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Porsche Cayenne Turbo S and Range Rover Velar: A tale of two rad road trips

Charles Fleming, Los Angeles Times on

Published in Automotive News

Range Rover's Velar is a sporty city slicker with some off-road aspirations. (Jaguar Land Rover)

When Jaguar Land Rover unveiled the Range Rover Velar a year ago, some auto aficionados asked, "Why?" and "What is it for?"

By year's end, though, the Velar was a winner. Jaguar Land Rover reported it was the top-selling model in the entire family for the October-December sales period.

The Velar's design is sleeker and sportier than the boxy Range Rovers with which it shares its badge.

It drives and handles that way, too. Around town and on country roads, the SUV feels light and nimble. Easy to drive, the Velar benefits from pretty good visibility, despite the sloping rear of the vehicle, and a very good back-up camera.

The switch in drive modes from Eco to Comfort to Dynamic cranks up the sporty sensations, and helps make the most of the supercharged 3-liter engine that drives the Velar.

It's a little tippy in the corners, reminding the driver with every curve that, despite the responsive engine and the paddle shifters, this is not a sports car.

But on the long run between Los Angeles and Prescott, Ariz., the Velar proved a very comfortable traveler. The front seats are capacious, highly adjustable and very comfortable, and come standard with heating, ventilating and massage functions. These got high marks from my co-pilot.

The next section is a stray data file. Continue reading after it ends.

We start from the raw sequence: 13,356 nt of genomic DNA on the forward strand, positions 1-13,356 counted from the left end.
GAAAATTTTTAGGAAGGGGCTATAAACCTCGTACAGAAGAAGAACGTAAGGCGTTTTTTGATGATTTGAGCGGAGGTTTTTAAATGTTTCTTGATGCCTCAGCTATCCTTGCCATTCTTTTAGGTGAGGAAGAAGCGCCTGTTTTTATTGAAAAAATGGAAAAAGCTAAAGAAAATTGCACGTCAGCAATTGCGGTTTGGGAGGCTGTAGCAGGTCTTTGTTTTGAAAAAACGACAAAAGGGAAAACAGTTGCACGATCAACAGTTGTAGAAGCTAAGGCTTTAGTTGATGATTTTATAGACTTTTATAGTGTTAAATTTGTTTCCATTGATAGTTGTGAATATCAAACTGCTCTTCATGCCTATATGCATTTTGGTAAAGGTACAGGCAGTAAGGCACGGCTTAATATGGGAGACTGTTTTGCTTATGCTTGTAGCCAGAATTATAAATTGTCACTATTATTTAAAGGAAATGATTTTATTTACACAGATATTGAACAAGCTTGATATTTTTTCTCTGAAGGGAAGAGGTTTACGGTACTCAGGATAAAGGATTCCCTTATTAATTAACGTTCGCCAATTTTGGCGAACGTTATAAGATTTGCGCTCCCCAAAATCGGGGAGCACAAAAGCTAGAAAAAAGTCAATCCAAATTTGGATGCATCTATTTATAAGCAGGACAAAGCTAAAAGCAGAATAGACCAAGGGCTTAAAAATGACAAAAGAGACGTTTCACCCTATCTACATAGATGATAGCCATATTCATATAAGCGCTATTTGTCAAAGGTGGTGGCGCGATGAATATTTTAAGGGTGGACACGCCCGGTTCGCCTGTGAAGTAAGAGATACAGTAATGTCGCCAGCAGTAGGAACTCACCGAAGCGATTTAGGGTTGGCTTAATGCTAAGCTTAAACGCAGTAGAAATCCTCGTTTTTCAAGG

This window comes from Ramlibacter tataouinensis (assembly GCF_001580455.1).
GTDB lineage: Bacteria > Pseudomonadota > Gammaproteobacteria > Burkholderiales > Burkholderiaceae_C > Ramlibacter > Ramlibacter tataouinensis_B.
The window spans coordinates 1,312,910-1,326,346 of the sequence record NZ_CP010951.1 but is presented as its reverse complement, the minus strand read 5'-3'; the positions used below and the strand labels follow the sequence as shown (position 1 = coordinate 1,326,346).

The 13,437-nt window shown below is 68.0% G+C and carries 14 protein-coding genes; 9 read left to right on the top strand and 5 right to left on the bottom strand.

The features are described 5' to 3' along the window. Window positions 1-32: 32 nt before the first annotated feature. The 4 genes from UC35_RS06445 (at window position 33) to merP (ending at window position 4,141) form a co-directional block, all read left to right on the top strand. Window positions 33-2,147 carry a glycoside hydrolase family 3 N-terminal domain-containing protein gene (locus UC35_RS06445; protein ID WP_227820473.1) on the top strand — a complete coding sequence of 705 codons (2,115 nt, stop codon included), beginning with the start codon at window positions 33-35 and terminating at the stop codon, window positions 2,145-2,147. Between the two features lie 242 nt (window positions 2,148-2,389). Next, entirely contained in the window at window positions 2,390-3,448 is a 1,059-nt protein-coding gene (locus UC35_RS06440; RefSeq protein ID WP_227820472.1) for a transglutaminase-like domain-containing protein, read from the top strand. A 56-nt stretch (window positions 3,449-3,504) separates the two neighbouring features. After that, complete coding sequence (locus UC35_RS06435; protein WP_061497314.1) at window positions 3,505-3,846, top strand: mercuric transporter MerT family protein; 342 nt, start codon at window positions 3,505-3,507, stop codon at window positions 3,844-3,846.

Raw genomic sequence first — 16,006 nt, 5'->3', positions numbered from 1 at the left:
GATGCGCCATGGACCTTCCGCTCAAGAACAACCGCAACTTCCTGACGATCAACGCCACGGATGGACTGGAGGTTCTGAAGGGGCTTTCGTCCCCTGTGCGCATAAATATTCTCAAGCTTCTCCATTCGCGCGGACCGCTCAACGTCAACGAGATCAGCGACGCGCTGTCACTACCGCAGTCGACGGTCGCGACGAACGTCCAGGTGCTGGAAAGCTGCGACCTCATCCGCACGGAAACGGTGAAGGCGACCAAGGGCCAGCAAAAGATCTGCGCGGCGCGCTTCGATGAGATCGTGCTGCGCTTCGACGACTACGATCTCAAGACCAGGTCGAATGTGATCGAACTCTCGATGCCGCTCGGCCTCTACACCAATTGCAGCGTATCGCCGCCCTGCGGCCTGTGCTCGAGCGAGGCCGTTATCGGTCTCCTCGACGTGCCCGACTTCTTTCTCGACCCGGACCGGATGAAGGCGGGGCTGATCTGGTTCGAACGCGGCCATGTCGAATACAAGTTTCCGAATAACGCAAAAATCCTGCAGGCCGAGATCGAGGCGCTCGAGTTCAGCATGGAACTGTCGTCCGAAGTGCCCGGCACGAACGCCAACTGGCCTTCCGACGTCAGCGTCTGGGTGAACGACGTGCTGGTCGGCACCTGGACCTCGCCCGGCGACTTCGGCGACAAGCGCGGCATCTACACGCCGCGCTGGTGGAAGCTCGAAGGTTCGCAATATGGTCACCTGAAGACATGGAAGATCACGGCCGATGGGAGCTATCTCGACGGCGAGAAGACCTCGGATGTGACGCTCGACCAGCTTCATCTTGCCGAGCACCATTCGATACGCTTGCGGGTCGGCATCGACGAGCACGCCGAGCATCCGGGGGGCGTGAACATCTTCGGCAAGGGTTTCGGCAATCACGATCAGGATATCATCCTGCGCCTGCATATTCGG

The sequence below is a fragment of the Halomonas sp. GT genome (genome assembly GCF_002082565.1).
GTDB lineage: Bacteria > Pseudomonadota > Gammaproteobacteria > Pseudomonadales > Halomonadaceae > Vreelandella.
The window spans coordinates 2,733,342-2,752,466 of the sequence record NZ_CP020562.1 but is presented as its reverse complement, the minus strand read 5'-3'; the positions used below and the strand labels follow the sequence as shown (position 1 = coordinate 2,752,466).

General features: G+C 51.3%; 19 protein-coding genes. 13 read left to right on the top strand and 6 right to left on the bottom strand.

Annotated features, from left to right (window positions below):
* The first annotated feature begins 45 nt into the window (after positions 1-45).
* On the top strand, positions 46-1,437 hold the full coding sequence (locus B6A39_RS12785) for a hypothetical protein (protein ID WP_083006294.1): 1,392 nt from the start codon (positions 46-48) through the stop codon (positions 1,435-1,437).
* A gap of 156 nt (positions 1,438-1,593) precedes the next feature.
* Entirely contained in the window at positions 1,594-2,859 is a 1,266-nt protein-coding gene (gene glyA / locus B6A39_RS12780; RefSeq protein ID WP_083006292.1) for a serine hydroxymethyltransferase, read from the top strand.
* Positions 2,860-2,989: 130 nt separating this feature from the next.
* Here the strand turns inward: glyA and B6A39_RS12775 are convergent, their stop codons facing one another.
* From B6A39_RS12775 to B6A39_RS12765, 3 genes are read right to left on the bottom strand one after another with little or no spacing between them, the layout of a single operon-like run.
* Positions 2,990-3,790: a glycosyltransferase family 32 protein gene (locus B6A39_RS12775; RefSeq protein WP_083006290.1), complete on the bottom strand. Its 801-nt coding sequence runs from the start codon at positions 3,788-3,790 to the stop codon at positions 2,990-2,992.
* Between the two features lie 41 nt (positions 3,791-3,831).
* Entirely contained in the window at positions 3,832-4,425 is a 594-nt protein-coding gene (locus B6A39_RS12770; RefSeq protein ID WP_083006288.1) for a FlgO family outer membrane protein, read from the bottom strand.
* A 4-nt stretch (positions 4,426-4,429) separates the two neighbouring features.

The rear seating area was equally comfortable, but more of a mixed bag. Because the Velar maximizes on cargo area -- there's enough space with the seats folded down to load two mountain bikes -- it doesn't provide a lot of rear passenger legroom. But the rear seats do offer an adjustable lean angle, a relative rarity even in luxury SUVs.

The adaptive cruise control system was among the best I've tried, maintaining speed and following distance with aplomb -- though it did seem to brake and accelerate too abruptly in certain situations.

I found much to admire in the spare, stripped-down dash design, which may be second only to the new Tesla Model 3 in its crisp, clear lines. The dash and the enormous sunroof increased the Velar's airy, attractive environment.

But as with the Model 3, I found my eyes traveling to the infotainment screen too often, and staying there too long, when I wanted to adjust things like the temperature, or the fan speed, or the seat heater.

There was also more tire and wind noise than the sleek design of the Velar seemed to promise. At times it seemed to overwhelm the otherwise very good Meridian sound system -- a $3,060 upgrade.

Because it is a Range Rover, and belongs to the venerable Land Rover family, the Velar comes prepared for off-road rambling.

Equipped in standard format with driving options for Grass Gravel Snow, Mud Ruts and Sand, this model also featured a lockable rear differential and an On/Off Road Package that included a variety of driver assists.

Despite these, and settings that can raise and lower the ground clearance, after a 30-minute off-road experiment with deep sand and rocks the Velar did not inspire much all-terrain confidence. This would not be the Range Rover to buy for an assault on the Darien Gap.

But for a stylish, comfortable assault on the urban anthill, the Velar is a sociable climber.

--Sponsored Video--

2018 Range Rover Velar

Times' take: Jaguar Land Rover's sleek top seller

Highs: Sporty, stylish and fun to drive

Lows: Noisy at high speeds, distracting infotainment screen

Vehicle type: Four-door, five-passenger SUV

Base price: $77,100

Price as tested: $90,170

Powertrain: 3-liter, six-cylinder, supercharged gasoline engine

Transmission: 8-speed automatic

Horsepower: 380

Torque: 332 pound-feet

EPA fuel economy rating: 18 miles per gallon city / 24 highway / 20 combined

(c)2018 Los Angeles Times

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